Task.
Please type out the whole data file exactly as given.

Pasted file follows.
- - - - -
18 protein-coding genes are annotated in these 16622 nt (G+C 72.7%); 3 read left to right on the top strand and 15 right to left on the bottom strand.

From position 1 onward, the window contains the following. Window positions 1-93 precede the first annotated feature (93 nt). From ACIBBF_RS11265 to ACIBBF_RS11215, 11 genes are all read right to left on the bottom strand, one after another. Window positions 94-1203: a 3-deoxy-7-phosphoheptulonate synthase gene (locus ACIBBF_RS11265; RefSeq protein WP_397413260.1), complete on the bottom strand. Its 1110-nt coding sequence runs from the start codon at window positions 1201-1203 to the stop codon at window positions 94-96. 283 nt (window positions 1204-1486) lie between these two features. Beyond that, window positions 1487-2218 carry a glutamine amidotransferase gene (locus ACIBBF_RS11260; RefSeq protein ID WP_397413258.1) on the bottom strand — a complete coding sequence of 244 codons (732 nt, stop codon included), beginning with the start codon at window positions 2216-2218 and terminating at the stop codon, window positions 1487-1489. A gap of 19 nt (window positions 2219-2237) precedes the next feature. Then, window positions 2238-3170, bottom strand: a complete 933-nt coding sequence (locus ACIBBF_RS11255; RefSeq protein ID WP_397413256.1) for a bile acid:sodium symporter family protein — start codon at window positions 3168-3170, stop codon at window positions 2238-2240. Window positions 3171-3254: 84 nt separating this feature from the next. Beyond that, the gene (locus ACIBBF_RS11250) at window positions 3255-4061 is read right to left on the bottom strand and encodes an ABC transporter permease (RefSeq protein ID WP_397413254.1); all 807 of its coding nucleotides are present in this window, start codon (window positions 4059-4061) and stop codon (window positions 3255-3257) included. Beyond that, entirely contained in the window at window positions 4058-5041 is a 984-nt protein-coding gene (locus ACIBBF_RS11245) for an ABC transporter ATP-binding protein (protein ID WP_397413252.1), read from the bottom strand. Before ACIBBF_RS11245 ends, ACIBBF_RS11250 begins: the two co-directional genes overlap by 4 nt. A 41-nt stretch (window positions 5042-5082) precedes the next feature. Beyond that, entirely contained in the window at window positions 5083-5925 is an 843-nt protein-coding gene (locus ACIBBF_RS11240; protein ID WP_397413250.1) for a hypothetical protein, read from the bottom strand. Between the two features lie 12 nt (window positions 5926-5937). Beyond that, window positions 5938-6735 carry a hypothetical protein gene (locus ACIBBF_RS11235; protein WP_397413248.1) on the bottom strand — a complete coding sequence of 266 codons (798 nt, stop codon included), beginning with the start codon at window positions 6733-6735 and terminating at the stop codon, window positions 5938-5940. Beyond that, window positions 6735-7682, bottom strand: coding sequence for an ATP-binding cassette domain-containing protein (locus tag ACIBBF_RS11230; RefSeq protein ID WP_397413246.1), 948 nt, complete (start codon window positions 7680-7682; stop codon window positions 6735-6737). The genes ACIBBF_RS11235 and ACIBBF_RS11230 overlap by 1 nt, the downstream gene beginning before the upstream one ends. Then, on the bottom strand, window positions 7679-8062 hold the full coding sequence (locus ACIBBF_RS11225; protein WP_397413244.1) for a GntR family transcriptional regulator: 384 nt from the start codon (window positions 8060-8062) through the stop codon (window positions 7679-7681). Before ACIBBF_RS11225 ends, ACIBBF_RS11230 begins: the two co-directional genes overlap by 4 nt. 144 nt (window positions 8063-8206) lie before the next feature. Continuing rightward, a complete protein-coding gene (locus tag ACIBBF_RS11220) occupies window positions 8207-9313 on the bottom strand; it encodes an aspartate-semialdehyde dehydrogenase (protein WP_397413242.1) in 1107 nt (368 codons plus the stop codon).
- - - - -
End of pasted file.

18 protein-coding genes are annotated in these 16622 nt (G+C 72.7%); 3 read left to right on the top strand and 15 right to left on the bottom strand.

From position 1 onward, the window contains the following. Window positions 1-93 precede the first annotated feature (93 nt). From ACIBBF_RS11265 to ACIBBF_RS11215, 11 genes are all read right to left on the bottom strand, one after another. Window positions 94-1203: a 3-deoxy-7-phosphoheptulonate synthase gene (locus ACIBBF_RS11265; RefSeq protein WP_397413260.1), complete on the bottom strand. Its 1110-nt coding sequence runs from the start codon at window positions 1201-1203 to the stop codon at window positions 94-96. 283 nt (window positions 1204-1486) lie between these two features. Beyond that, window positions 1487-2218 carry a glutamine amidotransferase gene (locus ACIBBF_RS11260; RefSeq protein ID WP_397413258.1) on the bottom strand — a complete coding sequence of 244 codons (732 nt, stop codon included), beginning with the start codon at window positions 2216-2218 and terminating at the stop codon, window positions 1487-1489. A gap of 19 nt (window positions 2219-2237) precedes the next feature. Then, window positions 2238-3170, bottom strand: a complete 933-nt coding sequence (locus ACIBBF_RS11255; RefSeq protein ID WP_397413256.1) for a bile acid:sodium symporter family protein — start codon at window positions 3168-3170, stop codon at window positions 2238-2240. Window positions 3171-3254: 84 nt separating this feature from the next. Beyond that, the gene (locus ACIBBF_RS11250) at window positions 3255-4061 is read right to left on the bottom strand and encodes an ABC transporter permease (RefSeq protein ID WP_397413254.1); all 807 of its coding nucleotides are present in this window, start codon (window positions 4059-4061) and stop codon (window positions 3255-3257) included. Beyond that, entirely contained in the window at window positions 4058-5041 is a 984-nt protein-coding gene (locus ACIBBF_RS11245) for an ABC transporter ATP-binding protein (protein ID WP_397413252.1), read from the bottom strand. Before ACIBBF_RS11245 ends, ACIBBF_RS11250 begins: the two co-directional genes overlap by 4 nt. A 41-nt stretch (window positions 5042-5082) precedes the next feature. Beyond that, entirely contained in the window at window positions 5083-5925 is an 843-nt protein-coding gene (locus ACIBBF_RS11240; protein ID WP_397413250.1) for a hypothetical protein, read from the bottom strand. Between the two features lie 12 nt (window positions 5926-5937). Beyond that, window positions 5938-6735 carry a hypothetical protein gene (locus ACIBBF_RS11235; protein WP_397413248.1) on the bottom strand — a complete coding sequence of 266 codons (798 nt, stop codon included), beginning with the start codon at window positions 6733-6735 and terminating at the stop codon, window positions 5938-5940. Beyond that, window positions 6735-7682, bottom strand: coding sequence for an ATP-binding cassette domain-containing protein (locus tag ACIBBF_RS11230; RefSeq protein ID WP_397413246.1), 948 nt, complete (start codon window positions 7680-7682; stop codon window positions 6735-6737). The genes ACIBBF_RS11235 and ACIBBF_RS11230 overlap by 1 nt, the downstream gene beginning before the upstream one ends. Then, on the bottom strand, window positions 7679-8062 hold the full coding sequence (locus ACIBBF_RS11225; protein WP_397413244.1) for a GntR family transcriptional regulator: 384 nt from the start codon (window positions 8060-8062) through the stop codon (window positions 7679-7681). Before ACIBBF_RS11225 ends, ACIBBF_RS11230 begins: the two co-directional genes overlap by 4 nt. 144 nt (window positions 8063-8206) lie before the next feature. Continuing rightward, a complete protein-coding gene (locus tag ACIBBF_RS11220) occupies window positions 8207-9313 on the bottom strand; it encodes an aspartate-semialdehyde dehydrogenase (protein WP_397413242.1) in 1107 nt (368 codons plus the stop codon).